* Gently toast sesame seeds on low flame until they start to crackle. Take care not to burn them. 
* If using pistachios, gently toast them as well.
* Add the sesame seeds and salt to the honey and stir to combine.
* Start cooking until honey changes a couple of shades darker and all the honey is absorbed by the seeds. Add pistachios / tutti frutti if using. Let it cool for a minute or so. If you try to handle it later, it would turn hard and stick to the pan. In that case, just heat it again. It will become softer.
* Dip your hand in a bowl of cold water and pull out a lime sized portion and shape into a ball. Repeat the procedure, dipping your hands in the cold water intermittently to avoid scalding your hands. Make sure that you can handle the mixture with out burning your hand.
Or pour the whole mixture into a greased plate and spread. Score with a knife to make squares when it slightly hardens. Allow to cool and cut them into squares.

I switched off the stove when all the ingredients came together into a mass but still when I tried to shape into laddus, I saw honey oozing out. Also after a few seconds, I saw the round ball slightly deflating. As they cooled down, they became hard as expected. Probably the quantity of the honey can be further reduced for these reasons, I think.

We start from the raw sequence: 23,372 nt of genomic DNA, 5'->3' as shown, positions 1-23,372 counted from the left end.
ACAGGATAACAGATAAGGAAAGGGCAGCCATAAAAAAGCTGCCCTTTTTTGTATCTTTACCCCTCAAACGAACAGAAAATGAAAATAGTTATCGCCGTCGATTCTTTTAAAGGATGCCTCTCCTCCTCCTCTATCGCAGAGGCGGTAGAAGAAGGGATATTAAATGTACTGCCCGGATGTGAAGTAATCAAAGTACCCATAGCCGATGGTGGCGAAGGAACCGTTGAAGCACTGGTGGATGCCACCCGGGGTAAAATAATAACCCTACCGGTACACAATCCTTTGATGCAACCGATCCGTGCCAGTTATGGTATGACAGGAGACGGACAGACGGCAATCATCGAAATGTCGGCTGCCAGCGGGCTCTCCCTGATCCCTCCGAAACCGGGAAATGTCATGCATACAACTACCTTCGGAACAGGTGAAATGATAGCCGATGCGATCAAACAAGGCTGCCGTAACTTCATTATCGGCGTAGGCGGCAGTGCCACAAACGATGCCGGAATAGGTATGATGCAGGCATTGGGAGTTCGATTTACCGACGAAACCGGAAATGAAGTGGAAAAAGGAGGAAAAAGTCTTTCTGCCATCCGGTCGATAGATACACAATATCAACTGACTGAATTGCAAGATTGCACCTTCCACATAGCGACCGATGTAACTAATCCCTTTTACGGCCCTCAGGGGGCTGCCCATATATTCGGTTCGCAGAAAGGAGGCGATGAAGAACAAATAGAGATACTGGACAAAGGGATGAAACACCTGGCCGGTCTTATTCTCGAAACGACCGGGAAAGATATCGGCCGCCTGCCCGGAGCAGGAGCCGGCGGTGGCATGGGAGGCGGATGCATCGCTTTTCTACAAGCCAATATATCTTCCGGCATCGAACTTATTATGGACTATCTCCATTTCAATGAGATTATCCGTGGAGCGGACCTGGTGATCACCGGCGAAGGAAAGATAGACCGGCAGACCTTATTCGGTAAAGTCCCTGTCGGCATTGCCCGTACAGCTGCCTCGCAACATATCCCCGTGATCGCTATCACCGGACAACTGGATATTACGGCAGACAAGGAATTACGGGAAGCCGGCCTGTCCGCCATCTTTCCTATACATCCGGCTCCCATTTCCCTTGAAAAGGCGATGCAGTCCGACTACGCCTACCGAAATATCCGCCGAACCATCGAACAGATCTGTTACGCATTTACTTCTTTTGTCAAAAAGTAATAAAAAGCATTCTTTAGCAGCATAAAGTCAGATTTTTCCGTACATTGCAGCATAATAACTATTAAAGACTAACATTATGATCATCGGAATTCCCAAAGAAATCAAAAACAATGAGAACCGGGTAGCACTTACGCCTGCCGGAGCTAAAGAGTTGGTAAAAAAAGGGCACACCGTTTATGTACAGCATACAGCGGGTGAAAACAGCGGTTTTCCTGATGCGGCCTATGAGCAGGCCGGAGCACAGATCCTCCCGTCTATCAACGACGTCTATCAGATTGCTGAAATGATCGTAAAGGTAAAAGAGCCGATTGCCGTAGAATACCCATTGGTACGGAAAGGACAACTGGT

Check out here to know what other participating marathoners are cooking. 


Saturday, May 4, 2013


While rotis form the basic bread of India, there are plenty of regional variations. Koki happens to be one such bread from the Sindhi cuisine. Koki and dal pakwaan were some of the terms I was acquainted with even before I started web browsing for recipes. Naturally when I thought of doing Sindhi recipes for the BM#28, I thought of koki. The idea I had about koki and the ones I had seen earlier were onion based and I gathered from Vaishali's blog during one of the marathons that it was actually called masala koki and there is a basic version with black pepper called kare mirch waree koki.  It is one of the popular Sindhi breakfasts and is supposedly served with plain yogurt, or a potato curry and papad or even along with tea just like cookies. They store well for a couple of days and are so preferred during journeys.

1 cup wheat flour / atta
Salt to taste
3 - 4 tsp oil / ghee
1/4 tsp black pepper powder
6 - 7 Tbsp water
* Combine all the ingredients in a mixing bowl except water.
Then add a the water and form a firm dough.
* Divide the portion into two portions and roll each of them into balls.
* Roll each of them into thick discs. 

* Prick them with a fork or make superficial diagonal cuts with a knife as shown in the picture so that the rotis are cooked through.
* Fry them on a tava / shallow pan on low heat, until thoroughly cooked and brown spots appear through out.
* I served them with spicy mango pickle and yogurt.

1. I didn't check Vaishali's blog while preparing the kokis and now while I searched for her recipe to link, I realised that probably they need to look more brown with more spots. I removed them as soon as they were cooked. Based on Vaishali's response, I will decide whether the pictures need to be updated. :)
2. I saved a koki to check the next day to see how they fare in softness. I admit I preferred eating them warm since I am not used to eating thick rotis.

Check out here to know what other participating marathoners are cooking.